In an Alaskan bar, Creighton Roane watches a TV news story about multiple, gruesome murders that have occurred in a mountainous region of Tennessee. He is stunned when he recognizes the murder scene as the Findhorn River and the rugged Arn plateau, his childhood home. Memories stirred by the newscast develop into recurring nightmares as Creighton becomes aware of his own needs to see the mountains of his childhood and of reconciliation with his father.
But the Findhorn valley hides whiskey-making murderous clans and revenge killings that span generations. An ancient stone fort sitting on the Arn plateau houses its own mystery of the massacre of the moon-eyed people and of the mentally unstable killer who gives his victims an amulet for their trip to the hereafter. Wrapped around all this is the gut-churning rapids of the Findhorn and the effect it has on those challenging its treacherous waters.
5.0 out of 5 stars Discovering East Tennessee, August 31, 2013
By Suzanne W. Brunson (Brentwood, TN USA) – See all my reviews This review is from: The Sixth William (Hardcover)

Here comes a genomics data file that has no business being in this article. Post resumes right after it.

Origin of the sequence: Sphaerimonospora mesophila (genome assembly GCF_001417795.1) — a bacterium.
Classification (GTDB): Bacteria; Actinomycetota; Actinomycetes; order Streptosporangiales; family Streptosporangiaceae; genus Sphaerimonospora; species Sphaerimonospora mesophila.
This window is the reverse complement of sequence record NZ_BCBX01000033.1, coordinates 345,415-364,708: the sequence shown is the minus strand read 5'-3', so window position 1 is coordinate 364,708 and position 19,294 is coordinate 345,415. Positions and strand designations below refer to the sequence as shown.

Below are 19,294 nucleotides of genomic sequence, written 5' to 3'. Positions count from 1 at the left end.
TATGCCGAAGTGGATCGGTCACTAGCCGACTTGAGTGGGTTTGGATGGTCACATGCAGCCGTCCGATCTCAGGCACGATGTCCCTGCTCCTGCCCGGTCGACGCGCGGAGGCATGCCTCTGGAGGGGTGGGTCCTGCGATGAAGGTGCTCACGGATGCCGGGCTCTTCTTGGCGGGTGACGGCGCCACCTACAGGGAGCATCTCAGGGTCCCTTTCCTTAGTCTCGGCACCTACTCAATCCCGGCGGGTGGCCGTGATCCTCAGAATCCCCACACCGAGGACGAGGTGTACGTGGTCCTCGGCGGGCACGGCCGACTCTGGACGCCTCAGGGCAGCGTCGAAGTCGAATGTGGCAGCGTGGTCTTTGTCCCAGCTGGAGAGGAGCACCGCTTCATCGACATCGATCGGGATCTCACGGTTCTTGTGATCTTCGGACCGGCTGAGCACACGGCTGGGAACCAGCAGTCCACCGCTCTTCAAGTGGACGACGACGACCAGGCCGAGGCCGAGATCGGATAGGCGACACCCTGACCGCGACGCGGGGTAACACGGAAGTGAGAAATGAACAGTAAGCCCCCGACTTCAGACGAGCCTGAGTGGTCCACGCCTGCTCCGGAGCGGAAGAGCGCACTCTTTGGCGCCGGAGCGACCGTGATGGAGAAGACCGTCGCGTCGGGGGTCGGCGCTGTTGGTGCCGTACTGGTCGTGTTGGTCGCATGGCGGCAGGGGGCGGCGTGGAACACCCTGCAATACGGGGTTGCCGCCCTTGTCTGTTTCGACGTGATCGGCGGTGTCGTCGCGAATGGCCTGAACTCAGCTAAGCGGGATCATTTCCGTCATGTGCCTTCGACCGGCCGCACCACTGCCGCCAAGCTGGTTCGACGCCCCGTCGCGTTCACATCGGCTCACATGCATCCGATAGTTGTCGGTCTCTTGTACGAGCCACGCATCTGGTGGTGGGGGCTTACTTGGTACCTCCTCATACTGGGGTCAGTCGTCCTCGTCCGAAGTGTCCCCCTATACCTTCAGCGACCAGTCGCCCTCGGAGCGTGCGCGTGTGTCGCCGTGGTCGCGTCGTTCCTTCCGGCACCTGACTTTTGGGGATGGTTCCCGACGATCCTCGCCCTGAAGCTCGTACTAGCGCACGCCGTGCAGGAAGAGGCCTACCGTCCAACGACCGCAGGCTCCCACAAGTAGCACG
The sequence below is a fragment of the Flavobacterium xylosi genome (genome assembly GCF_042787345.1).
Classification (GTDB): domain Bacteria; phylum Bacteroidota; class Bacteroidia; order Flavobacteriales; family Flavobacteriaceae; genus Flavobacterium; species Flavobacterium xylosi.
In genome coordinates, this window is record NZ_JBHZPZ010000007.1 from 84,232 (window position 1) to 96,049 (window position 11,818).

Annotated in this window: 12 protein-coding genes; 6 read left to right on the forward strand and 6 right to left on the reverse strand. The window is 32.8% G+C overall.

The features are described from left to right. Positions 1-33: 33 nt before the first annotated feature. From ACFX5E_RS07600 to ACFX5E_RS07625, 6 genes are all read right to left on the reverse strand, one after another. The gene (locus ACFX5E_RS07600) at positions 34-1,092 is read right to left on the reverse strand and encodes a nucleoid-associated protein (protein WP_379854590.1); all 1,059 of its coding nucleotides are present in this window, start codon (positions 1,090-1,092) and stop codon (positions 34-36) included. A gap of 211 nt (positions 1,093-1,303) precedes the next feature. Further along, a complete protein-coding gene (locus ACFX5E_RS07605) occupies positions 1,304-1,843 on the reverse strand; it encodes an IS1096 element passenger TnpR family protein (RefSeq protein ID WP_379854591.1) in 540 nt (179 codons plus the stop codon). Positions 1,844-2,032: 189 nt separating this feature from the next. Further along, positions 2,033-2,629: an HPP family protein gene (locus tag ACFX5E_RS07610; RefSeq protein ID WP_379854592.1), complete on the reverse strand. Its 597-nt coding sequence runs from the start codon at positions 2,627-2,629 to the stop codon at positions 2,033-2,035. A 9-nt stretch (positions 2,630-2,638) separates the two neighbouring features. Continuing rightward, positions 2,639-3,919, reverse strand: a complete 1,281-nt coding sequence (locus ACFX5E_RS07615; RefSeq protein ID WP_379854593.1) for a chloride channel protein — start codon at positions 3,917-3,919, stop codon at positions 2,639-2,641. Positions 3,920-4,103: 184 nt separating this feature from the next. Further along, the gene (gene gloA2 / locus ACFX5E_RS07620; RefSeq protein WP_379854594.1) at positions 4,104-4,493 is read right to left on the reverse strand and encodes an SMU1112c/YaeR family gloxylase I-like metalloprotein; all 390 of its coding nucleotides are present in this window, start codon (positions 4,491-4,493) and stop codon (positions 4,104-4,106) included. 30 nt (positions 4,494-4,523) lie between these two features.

Historical fiction can come at a reader from all directions. There are the medieval tales where intricate research is required and conveying that information is crucial no matter how good the storyline. It is accomplished in this story. Davis has an easy going style – that gift of telling a story that isn’t uncomfortable or rushed. His empathy with the land and those who live there is astounding. Then he writes a poetic phrase and you find yourself reading it twice because it is such a pleasure. This is one of those period stories that represents the very best of its genre. The reader makes new friends in the mountains and looks forward to the next visit. This author is as good as Robert Morgan is with Cold Mountain, as unique as Karen Russell’s breakout novel, Swamplandia, and as fun to read as Beverly Swerling’s huge series on New York City – including City of Dreams, City of Promise, City of God, City of Glory.
Every man has his demons and, sooner or later, they must be faced. Creighton Roane’s demons catch up with him in Alaska and continue to pursue him when he returns to his home in the Appalachian mountains of Tennessee. Some demons can be dismissed; others are unconquerable. The Sixth William is a story of one man’s struggles against himself.